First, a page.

Man sentenced for stealing credit union auto loans
An Atlanta man was sentenced to two years in prison for setting up a fake business to steal car loans that cost more than $167,000 in losses for three Virginia credit unions.
U.S. District Judge Arenda L. Wright Allen also ordered Sheldon Franklin last month to pay $167,529 in restitution and serve five years of supervised release following his prison sentence.
For nearly two years, the 31-year-old Franklin fraudulently obtained car loans from the $81 billion Navy Federal Credit Union in Vienna, the $2.3 billion Langley Federal Credit Union in Newport News, and the $365 million NSWC Federal Credit Union in Dahlgren.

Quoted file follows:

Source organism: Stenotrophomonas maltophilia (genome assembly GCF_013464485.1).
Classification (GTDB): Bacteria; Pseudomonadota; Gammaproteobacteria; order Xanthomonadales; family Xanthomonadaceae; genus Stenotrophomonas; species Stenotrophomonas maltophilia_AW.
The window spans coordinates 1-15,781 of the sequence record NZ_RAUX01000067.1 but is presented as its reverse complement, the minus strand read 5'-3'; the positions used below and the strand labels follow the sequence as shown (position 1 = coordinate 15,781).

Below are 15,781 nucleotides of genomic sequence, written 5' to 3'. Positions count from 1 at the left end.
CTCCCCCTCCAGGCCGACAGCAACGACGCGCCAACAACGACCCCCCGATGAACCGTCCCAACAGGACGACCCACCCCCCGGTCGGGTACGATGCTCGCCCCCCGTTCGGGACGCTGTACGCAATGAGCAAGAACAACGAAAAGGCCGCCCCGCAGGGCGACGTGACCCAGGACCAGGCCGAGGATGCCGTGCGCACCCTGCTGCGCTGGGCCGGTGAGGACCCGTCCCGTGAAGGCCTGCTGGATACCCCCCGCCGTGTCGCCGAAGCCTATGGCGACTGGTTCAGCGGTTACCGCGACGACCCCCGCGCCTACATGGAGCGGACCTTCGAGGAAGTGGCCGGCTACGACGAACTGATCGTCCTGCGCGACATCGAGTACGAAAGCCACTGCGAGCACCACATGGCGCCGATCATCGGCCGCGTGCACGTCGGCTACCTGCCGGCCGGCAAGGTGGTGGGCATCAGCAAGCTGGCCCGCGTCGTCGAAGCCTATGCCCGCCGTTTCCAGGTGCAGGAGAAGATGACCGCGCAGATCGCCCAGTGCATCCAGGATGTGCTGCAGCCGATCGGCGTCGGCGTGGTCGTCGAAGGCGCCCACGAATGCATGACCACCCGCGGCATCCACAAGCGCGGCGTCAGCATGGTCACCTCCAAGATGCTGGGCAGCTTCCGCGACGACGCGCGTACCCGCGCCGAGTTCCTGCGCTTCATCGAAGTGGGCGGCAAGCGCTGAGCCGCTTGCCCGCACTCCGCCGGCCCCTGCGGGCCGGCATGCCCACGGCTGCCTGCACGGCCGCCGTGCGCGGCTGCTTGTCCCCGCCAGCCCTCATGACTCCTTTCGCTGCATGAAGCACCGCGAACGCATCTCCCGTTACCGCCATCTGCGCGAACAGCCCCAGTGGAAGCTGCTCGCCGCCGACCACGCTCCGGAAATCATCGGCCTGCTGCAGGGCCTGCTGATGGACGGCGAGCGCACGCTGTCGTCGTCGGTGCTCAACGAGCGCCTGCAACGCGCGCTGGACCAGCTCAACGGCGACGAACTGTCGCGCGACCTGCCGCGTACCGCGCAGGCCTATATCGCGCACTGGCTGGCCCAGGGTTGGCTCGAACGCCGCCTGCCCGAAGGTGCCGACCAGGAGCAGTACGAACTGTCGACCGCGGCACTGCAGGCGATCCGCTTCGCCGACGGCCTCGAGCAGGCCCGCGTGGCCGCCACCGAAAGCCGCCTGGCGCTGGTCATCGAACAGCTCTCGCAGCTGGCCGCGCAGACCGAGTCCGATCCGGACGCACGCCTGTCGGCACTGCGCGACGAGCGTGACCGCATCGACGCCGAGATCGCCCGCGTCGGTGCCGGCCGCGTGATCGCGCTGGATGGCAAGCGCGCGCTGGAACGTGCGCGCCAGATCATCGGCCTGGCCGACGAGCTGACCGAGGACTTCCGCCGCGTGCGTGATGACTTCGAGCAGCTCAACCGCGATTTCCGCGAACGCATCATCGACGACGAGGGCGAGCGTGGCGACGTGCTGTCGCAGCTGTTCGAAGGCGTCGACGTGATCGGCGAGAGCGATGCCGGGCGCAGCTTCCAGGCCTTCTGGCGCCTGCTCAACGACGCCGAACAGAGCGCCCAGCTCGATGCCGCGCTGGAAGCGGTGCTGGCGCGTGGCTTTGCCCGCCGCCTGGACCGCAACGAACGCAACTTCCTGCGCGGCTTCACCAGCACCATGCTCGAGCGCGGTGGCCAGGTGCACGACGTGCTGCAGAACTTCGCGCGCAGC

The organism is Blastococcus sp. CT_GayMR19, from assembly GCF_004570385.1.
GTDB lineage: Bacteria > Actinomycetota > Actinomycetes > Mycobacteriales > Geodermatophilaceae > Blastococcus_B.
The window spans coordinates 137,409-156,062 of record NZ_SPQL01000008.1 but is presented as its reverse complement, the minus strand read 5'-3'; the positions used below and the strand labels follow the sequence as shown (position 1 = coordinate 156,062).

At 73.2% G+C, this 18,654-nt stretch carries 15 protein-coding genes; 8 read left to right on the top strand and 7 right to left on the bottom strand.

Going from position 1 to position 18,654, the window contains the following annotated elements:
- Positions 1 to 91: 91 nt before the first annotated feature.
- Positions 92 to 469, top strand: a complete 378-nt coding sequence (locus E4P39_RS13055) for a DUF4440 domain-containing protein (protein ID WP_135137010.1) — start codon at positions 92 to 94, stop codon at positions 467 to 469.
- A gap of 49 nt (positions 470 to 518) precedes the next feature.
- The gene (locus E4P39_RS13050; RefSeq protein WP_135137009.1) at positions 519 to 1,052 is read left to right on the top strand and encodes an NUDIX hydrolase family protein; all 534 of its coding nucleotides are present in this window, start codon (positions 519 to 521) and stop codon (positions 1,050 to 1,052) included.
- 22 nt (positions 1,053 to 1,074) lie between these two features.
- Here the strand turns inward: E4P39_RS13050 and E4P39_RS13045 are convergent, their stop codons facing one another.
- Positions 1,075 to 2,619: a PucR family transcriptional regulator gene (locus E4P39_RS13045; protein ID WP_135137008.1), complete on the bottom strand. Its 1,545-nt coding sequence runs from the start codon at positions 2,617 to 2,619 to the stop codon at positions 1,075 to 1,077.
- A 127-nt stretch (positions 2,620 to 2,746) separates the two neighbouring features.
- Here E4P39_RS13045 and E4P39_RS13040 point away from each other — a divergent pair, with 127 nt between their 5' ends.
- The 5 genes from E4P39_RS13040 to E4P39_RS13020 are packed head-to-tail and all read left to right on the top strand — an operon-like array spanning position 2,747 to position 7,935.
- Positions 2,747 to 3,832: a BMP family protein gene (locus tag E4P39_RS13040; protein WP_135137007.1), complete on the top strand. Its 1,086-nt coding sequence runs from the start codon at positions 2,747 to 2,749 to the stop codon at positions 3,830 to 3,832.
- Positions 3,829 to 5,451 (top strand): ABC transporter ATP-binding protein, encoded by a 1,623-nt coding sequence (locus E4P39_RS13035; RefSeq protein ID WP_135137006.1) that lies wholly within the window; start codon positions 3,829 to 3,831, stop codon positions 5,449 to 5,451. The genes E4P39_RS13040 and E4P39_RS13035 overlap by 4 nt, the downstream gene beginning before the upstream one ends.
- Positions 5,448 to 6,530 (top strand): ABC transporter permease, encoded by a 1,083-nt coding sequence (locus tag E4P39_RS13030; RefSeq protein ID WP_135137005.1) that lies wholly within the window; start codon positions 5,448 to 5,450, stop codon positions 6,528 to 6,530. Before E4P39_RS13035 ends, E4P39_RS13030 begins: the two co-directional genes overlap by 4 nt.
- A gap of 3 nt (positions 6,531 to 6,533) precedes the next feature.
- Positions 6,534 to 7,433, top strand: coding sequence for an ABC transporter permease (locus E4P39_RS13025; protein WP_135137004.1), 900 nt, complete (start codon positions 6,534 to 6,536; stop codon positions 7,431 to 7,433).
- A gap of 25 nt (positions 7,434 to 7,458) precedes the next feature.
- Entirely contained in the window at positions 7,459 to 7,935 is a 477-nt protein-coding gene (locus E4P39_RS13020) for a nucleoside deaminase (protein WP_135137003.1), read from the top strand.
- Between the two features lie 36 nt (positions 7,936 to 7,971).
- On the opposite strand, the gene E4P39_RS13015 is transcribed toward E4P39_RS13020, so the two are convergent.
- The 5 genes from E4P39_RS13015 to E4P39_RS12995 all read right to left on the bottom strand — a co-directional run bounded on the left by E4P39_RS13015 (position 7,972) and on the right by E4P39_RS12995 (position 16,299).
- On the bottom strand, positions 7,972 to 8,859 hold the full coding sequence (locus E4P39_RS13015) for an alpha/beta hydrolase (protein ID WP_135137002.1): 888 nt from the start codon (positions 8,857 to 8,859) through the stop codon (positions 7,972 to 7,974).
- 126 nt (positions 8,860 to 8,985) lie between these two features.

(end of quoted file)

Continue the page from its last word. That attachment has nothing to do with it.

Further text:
To carry out his scheme, Franklin opened a business bank account at the $1.5 billion Bayport Credit Union in Newport News. In the account application, he listed himself as the sole owner of a car dealership and provided the credit union with a false document from the IRS that purportedly assigned his employer identification number, according to federal prosecutors.
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